Lying in the sweet spot between anonymity and accountability, Reddit offers a unique place for people to share ideas, seek advice, and collaborate. Of course, sharing work online opens us up to criticism, and not everyone behind their screen is equally kind. But for writers looking for a fresh take, an outside perspective, or a safe and anonymous place to share, Reddit can be a surprisingly soft place to land.
For those interesting in reading, learning, sharing, or otherwise perusing the literary side of Reddit, we’ve compiled a list of our six favorite subreddits for poets and writers.
With 14.1 million “promptians” as this group likes to call its members, r/WritingPrompts is one of the largest writing-related threads on Reddit. Poets and writers looking for a chance to exercise their skills, find fresh ideas, or try something new will enjoy this friendly subreddit.
New writing prompts are posted by the hour, and writers can respond with short stories or poems. Poets are simply asked to add [poem] to their post titles. As a plus, the subreddit has a theme for each day of the week, like “Tuesday teaching,” “Wednesday wildcard,” “Friday feedback,” and more.
Over 52,000 poets frequent this popular subreddit. Created for original content only, one of the things that makes this forum great is its golden rule: you must give feedback to get it. Members must give feedback on at least two posts before posting their own work. While moderators don’t require you to write a novel, they do offer some guidelines on how to provide good feedback to be sure that participants are giving full effort and getting the most out of the experience. Plus, you’ll find a writing prompt in the thread from time to time.
With just over 37,000 members, this encouraging subreddit is dedicated to motivating writers and helping them stay consistent in their growth. r/KeepWriting is open to writers of all kinds—from poetry to personal narrative, and beyond. Members can give and receive feedback, search for writing tips, seek advice, or talk about anything under the writerly sun.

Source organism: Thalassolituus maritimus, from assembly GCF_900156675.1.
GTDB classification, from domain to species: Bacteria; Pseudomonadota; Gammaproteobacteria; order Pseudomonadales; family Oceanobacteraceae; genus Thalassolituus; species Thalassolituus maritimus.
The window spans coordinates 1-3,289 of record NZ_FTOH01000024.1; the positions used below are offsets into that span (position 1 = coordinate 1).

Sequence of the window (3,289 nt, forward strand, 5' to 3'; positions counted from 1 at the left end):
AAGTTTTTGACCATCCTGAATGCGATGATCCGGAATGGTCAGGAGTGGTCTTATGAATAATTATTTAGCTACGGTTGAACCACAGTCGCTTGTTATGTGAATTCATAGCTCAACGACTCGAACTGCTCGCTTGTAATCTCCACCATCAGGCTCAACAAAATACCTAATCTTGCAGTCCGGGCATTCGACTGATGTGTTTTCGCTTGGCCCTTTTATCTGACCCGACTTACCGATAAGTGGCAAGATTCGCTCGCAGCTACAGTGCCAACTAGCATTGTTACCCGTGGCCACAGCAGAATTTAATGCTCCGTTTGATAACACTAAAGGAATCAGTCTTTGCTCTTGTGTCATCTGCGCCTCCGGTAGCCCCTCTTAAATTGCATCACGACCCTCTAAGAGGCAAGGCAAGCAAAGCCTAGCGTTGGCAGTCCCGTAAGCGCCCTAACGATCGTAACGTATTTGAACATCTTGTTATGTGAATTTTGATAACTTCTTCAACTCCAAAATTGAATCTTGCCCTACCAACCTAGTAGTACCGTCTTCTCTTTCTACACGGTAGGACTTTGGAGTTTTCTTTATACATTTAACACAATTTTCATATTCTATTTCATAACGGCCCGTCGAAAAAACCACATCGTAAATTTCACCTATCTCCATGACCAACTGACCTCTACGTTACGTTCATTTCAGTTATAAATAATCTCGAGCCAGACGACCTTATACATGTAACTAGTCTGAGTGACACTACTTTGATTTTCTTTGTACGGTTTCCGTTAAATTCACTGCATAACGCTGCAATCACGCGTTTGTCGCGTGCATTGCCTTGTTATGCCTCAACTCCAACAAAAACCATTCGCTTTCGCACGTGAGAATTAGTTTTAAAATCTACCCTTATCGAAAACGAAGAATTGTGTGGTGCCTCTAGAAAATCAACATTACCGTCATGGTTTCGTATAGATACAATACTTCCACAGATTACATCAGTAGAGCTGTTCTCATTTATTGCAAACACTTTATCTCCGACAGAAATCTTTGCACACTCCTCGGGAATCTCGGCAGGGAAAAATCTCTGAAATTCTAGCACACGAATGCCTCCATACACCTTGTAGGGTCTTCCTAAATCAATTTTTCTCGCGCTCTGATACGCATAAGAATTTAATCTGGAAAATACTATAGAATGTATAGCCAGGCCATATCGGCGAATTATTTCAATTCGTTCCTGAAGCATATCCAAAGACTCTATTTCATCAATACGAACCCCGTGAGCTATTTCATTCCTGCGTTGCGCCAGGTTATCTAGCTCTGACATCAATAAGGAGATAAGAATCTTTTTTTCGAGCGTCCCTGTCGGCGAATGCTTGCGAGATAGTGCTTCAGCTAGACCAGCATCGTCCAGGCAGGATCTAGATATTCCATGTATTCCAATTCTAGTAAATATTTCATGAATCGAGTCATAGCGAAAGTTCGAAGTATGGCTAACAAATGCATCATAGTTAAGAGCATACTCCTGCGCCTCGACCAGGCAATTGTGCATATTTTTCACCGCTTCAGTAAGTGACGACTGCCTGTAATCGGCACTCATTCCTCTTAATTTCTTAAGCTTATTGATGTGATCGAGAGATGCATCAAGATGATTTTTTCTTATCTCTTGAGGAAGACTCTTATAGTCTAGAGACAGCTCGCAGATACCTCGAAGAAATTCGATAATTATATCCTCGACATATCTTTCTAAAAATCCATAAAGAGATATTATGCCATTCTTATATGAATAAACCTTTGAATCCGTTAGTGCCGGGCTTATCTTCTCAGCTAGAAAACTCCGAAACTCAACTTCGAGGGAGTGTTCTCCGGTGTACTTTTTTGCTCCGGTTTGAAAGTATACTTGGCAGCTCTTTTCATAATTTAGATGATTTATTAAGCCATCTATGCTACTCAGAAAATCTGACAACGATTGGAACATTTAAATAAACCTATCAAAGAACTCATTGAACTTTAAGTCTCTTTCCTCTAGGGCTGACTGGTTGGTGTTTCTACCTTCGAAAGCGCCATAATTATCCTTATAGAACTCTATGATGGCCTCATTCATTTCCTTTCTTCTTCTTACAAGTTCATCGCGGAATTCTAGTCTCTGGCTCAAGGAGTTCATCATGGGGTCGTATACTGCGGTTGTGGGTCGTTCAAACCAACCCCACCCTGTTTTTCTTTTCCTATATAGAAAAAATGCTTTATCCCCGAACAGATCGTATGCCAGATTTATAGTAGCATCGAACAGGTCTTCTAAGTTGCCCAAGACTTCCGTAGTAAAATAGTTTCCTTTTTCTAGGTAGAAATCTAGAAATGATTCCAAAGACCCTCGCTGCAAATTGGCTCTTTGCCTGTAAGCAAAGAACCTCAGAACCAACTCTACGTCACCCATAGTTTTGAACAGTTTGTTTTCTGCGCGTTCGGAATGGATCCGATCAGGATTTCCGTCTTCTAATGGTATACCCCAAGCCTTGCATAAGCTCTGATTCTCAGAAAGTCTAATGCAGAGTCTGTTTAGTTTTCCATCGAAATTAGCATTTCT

Writers dipping their toes in the world of indie books will enjoy this humble subreddit. With nearly 36,000 members, participants can discuss just about anything in the world of independent publishing. Writers, poets, publishers, editors, and folks from all over the industry post questions, offer advice, and alert each other on upcoming opportunities.
The group has only two rules: no promotional posts and no spam. However, the group allows a weekly self-promotion thread where writers can share a bit about themselves and their work.
If you’re in the market for a quiet writer’s group with few rules, this subreddit might be for you. With just under 19,000 members, this thread provides a space for sharing and constructive peer-review. There are no give and take requirements, but the comments section seems active enough on its own. Short stories, prose, and poetry are welcome here.
Poets of all experience levels and genres are welcome to this thread, but those looking to share with a smaller group may enjoy the less than 13,000-member party. r/poetry_critics is not too different from the larger r/OCPoetry, as it also enforces a 2:1 critique rule—critique two poems before posting your own. In addition to the 2:1 rule, the forum also enforces some guidelines in critiques, including no swearing or slurs, and no critiques that are meant to tear down the writer.